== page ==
Sunday, January 26, 2020

Driving in Kuwait

by Ibraheem

Before living in Kuwait I lived in Cambodia for a few years, so it was a good primer for driving in a country where driving laws are basically not enforced in any way. You will really learn the meaning of the word "sabar", patience here. People basically drive like madmen. I have heard Saudi is worse! It is kind of like some grand social experiment. Let's take Kuwaitis, Indians, and Egyptians, all put them on the same roads with zero traffic law enforcement, and lets just sit back and see what happens. I have seen more lack of basic respect for other road users here than I have seen in a lifetime in the USA. From reckless endangerment to cutting people off, to just being in so much a darn rush they will not let you enter into the flow of traffic. I have gotten "accostomed" to it I guess you can say. Lots of Bismillahs, Astagfirullahs etc. The key is being aggressive but still civil. I can highly recommend driving a SUV type vehicle here (any SUV here is just known as a "Jeep" lol). A SUV can allow you to go anywhere, big traffic jam and your stuck and want to go the other way? Just jump the divider and turn around. No parking spot? Just park on the sidewalk or wherever you can get in. It is the way of the land here. You can also go out exploring in the desert when you have free time.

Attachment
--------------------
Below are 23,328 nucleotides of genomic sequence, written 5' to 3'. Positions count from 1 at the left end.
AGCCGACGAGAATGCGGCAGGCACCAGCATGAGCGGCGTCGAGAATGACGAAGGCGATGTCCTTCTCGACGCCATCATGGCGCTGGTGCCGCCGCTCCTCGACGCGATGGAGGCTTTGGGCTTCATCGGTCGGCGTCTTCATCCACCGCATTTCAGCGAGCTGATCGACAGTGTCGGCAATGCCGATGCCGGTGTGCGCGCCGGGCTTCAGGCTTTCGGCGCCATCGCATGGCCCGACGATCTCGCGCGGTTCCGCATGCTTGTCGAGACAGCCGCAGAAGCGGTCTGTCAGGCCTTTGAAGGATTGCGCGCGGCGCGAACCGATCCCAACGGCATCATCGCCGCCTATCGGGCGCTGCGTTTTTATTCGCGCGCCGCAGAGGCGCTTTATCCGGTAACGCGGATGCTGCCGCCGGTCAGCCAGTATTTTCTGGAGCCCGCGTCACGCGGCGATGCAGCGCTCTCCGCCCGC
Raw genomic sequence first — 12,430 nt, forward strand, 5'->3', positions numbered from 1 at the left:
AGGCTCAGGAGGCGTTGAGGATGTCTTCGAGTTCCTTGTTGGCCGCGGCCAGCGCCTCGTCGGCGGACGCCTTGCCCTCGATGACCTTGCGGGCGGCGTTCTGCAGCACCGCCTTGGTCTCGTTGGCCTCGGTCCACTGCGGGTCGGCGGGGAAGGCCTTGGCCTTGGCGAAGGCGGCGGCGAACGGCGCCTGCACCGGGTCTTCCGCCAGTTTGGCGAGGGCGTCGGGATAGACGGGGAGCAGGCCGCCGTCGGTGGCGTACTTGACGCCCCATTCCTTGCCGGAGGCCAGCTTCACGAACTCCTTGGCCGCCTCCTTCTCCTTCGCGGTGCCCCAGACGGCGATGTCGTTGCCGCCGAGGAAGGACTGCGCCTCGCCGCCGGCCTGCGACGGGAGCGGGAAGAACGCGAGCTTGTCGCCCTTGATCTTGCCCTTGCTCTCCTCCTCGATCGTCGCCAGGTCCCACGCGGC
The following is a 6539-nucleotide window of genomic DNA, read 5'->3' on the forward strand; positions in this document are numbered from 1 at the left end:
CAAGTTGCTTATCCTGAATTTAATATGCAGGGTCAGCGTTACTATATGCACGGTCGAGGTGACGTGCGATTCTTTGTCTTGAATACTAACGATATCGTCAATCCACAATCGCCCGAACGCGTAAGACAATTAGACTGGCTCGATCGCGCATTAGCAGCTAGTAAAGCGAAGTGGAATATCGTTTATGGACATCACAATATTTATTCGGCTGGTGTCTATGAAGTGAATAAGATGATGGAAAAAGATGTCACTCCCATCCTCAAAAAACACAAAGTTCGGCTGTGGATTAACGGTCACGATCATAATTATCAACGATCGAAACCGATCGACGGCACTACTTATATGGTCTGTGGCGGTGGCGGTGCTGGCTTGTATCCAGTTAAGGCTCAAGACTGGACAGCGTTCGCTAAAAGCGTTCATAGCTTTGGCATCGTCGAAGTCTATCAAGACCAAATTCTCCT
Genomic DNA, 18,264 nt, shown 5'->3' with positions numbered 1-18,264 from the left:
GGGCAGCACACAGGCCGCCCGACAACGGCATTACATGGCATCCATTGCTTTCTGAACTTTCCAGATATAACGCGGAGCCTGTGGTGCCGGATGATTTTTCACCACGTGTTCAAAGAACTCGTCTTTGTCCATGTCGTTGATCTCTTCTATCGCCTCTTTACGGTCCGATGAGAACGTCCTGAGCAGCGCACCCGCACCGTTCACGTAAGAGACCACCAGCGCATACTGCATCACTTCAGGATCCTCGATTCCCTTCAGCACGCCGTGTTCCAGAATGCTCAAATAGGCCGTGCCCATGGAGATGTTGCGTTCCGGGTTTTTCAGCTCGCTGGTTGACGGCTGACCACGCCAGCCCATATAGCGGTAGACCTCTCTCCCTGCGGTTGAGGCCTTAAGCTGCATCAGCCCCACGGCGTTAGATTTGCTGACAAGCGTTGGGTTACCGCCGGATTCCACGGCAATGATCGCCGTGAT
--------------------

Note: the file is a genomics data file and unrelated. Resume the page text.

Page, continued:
To get a license here, you must have a civil I.D. first which you get after completing your paperwork for your work visa. Now here is the interesting thing. As a tourist, on a tourist visa, you can legally drive on an international license and maybe some USA state licenses. But, as soon as you get your civil I.D. you MUST get a Kuwaiti license. They are cracking down on this (not through traffic stops but by random road block/checks) and you can get kicked out of the country for being here permanently and driving without a local license.

There are some complications now if you are on a visa and your job title is something like "manager". I have been told you cannot get a license, a teacher is fine, and house servants/drivers get them easily, but I personally know someone who is an older Brit, ex policeman whose job title is manager and he has tried three times to get a license with no success.

I am not sure about insurance yet, but I have been told it is cheap. I think a car stays registered for two years? And then has to get checked? You must pay yearly, but the actual check is every few years and they can be ridicuously stupid and nitpicky. For example, your rear bumper, the paint is chipped off, nope, they will not renew your registration until you get it painted, but hey, the horn and seatbelts don't work, no problem!

Seatbelts, no one wears them here, literally maybe 5% of the population.

Having said all this, it is a must to have your own transportation here. Taxis add up and can be a hassle. The bus system seems to work, but there are no set schedules, they just come, and a foreigner riding on the bus would be incredibly odd and looked down on. For example, a Kuwaiti will never, ever, in a million years ride the bus.

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